When the Professional Isn’t

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There are many caring professionals who I call friends.  But when in a stressful situation, it only takes one uncaring individual to make matters worse.  What can you do when that happens?  My answer is hold them accountable.  If not while you are in the middle of the crisis, then later when you have time.

There are some professionals that can be very intimidating to ordinary people in stressful circumstances.  The professionals who have given me high anxiety from time to time include the medical, legal, financial, and one dishonest car repair company.

What to do if you have called on a professional for help only to be further traumatized by their lack of care:

Keep in mind not all who get a degree are good at what they do.  Some may be smart in their field but not great at interpersonal relations and have attitude issues.

Document, document, document.  Write down or record all conversions and let them know you will do that.  Put whatever you can in writing by email or certified letter, explaining the result you expect.  Have witnesses in verbal settings taking notes.

Know your rights:  My mom was in the hospital.  There was a patient bill of rights posted on the wall.  I referred to it when a nurse was to overrule me.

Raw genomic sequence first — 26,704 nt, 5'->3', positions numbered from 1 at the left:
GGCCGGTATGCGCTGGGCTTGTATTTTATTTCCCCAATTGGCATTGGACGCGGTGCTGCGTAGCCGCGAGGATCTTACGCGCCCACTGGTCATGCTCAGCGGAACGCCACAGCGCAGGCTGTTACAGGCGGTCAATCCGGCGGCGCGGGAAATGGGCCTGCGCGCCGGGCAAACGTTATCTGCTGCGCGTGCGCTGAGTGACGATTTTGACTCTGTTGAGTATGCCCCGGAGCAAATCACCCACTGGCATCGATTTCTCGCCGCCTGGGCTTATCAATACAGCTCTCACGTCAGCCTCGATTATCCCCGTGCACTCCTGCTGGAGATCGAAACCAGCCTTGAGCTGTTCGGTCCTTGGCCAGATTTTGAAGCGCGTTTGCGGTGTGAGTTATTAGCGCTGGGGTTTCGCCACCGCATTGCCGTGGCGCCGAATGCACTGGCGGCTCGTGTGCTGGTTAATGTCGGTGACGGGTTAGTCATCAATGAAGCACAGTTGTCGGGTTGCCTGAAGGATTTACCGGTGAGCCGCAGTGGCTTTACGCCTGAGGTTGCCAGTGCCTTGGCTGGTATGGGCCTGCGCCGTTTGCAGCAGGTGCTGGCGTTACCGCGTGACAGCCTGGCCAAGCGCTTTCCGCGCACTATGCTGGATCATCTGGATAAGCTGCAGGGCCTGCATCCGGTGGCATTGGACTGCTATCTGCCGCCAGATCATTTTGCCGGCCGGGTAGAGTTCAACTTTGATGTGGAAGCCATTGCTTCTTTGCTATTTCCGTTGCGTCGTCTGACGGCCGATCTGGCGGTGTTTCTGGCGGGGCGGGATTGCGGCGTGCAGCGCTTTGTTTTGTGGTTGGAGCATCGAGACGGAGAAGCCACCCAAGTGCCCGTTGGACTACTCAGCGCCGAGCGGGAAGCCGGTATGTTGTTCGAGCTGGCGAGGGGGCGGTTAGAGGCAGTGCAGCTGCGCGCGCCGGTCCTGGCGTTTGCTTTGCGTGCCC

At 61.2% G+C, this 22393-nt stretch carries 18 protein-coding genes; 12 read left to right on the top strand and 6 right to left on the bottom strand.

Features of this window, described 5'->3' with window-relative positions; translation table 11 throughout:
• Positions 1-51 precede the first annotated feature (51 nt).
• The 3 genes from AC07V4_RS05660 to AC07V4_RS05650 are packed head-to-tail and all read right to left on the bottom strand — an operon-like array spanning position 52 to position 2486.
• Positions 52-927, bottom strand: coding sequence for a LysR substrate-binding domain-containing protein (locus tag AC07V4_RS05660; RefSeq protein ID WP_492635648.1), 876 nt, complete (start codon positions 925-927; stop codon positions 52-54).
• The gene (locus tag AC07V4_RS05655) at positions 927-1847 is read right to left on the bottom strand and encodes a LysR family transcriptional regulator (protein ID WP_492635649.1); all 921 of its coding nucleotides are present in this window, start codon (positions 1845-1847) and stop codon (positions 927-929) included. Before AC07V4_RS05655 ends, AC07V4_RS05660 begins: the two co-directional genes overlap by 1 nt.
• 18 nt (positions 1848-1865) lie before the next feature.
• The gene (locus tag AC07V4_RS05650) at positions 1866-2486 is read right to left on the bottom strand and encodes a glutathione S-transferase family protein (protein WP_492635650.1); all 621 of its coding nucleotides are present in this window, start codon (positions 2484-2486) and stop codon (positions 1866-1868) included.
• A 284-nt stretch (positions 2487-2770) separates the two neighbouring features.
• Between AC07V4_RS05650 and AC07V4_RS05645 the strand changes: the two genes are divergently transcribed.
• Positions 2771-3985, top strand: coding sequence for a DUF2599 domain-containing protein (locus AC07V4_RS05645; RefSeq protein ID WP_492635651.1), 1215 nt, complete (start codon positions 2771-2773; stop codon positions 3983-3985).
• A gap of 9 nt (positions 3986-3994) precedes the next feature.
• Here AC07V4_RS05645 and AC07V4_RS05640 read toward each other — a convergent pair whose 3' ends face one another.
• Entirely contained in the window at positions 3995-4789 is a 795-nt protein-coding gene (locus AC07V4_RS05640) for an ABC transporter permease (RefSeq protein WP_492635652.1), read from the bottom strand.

Get it in writing:  The insurance rep said we would need to wait for the annuity to mature.  I wrote down the maturity date given me and called again on that date.  I was told we still needed to wait.  I then requested a supervisor put in writing the policy information to me that day by email.  In one hour I found they had made an error and the money my family was owed would be coming in one week.

Don’t be afraid to go over their head to the next level or fire them, if you don’t get results.  I fired someone by never meeting with them again.  A better choice would have been to use the situation as a teachable moment with some feedback as to why I no longer need the service.

Check behind them:  Had a car in the shop after a bad accident.  The front desk said it was being worked on each time we visited.  Finally we asked to see our vehicle.  They had not done anything after a month of having it.  I don’t know how such deceitful people stay in business, but they don’t get mine anymore.  Now when I need a new Car Guy, I ask for referrals.

Get a second opinion.  When I was frustrated with a diagnosis, a doctor suggested I get a second opinion.  He is still my doctor and a friend, because he had good listening skills when I was upset.

A message to all you professionals out there:  Be advised when someone says or shows they are upset, to put on your listening ears and say as little as possible.  This is your opportunity to be the good guy.

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